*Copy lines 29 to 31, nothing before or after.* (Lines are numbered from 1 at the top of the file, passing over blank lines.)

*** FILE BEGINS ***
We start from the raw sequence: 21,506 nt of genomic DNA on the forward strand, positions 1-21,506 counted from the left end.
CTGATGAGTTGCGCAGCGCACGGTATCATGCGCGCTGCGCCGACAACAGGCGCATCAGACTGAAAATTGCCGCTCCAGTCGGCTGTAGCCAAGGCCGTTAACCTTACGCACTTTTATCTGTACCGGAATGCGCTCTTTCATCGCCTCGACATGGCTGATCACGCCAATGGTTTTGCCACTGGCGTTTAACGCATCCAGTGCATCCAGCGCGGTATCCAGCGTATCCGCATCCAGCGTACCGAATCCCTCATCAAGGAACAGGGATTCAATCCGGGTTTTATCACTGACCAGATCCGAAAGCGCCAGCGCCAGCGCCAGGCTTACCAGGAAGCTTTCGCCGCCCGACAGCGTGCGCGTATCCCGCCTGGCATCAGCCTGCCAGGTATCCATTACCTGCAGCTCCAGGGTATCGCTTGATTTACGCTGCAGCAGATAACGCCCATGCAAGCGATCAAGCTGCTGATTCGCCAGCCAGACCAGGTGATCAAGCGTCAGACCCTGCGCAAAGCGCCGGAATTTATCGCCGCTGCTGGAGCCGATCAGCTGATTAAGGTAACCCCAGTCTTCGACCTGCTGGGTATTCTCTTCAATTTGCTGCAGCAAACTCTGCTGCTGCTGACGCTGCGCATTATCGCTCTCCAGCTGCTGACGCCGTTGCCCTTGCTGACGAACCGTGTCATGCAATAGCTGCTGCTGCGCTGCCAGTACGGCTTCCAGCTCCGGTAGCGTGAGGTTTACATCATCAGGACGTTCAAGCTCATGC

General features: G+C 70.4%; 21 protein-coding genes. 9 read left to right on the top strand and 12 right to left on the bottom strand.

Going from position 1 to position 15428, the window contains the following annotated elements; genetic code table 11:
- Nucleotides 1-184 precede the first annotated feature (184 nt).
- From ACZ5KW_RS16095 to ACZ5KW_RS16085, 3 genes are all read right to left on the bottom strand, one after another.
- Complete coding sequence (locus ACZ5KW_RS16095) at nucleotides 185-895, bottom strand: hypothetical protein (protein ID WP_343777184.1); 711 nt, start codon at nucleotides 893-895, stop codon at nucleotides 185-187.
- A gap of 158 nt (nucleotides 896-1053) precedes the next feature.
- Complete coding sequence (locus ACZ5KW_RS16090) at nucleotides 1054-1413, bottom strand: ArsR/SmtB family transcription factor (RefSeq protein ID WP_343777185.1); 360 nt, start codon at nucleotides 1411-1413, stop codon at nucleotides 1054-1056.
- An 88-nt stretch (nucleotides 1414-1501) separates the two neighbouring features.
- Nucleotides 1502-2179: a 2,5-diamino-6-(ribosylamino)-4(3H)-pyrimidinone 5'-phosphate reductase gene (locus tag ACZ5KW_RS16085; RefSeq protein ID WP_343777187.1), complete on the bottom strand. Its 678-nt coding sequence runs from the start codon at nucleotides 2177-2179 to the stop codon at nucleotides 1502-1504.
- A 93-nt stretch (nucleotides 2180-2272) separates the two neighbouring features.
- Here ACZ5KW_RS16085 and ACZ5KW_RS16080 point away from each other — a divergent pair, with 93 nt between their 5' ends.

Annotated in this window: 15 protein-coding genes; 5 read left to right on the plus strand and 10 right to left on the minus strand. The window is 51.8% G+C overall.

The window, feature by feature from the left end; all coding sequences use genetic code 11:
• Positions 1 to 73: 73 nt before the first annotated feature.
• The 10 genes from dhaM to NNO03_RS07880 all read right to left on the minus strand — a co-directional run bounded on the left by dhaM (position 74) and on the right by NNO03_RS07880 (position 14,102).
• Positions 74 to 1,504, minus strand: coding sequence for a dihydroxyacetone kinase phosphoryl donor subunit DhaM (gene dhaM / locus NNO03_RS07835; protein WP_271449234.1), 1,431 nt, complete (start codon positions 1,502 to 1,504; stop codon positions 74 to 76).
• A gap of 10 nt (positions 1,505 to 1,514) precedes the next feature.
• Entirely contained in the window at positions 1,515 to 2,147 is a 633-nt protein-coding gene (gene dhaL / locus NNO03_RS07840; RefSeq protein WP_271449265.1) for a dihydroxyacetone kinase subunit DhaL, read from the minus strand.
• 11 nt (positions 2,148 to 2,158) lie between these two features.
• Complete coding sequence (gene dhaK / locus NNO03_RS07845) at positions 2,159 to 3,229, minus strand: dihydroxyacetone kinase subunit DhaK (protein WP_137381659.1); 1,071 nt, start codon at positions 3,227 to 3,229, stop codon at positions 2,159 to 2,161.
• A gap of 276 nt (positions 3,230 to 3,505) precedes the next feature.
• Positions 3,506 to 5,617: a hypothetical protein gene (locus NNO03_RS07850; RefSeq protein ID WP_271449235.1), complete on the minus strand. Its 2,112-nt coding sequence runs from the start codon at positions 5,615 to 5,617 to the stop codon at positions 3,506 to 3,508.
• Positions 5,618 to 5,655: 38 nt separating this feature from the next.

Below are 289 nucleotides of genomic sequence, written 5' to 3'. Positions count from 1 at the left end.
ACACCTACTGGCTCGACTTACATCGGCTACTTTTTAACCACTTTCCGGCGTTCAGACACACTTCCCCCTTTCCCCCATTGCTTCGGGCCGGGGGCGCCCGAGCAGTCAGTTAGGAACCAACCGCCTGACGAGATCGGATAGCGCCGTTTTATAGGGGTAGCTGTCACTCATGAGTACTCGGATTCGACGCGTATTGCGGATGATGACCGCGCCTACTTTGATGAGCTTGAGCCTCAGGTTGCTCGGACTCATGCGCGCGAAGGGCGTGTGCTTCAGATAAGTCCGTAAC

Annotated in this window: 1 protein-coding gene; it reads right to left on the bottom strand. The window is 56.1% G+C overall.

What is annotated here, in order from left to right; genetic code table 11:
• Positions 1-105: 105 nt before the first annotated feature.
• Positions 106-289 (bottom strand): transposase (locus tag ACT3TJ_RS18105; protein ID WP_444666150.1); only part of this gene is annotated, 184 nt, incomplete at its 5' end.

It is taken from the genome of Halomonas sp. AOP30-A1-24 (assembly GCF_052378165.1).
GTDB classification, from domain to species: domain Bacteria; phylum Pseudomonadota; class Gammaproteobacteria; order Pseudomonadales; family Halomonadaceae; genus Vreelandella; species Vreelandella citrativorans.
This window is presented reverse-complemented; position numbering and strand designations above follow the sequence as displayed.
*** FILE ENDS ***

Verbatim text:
What is annotated here, in order from left to right; genetic code table 11:
• Positions 1-105: 105 nt before the first annotated feature.
• Positions 106-289 (bottom strand): transposase (locus tag ACT3TJ_RS18105; protein ID WP_444666150.1); only part of this gene is annotated, 184 nt, incomplete at its 5' end.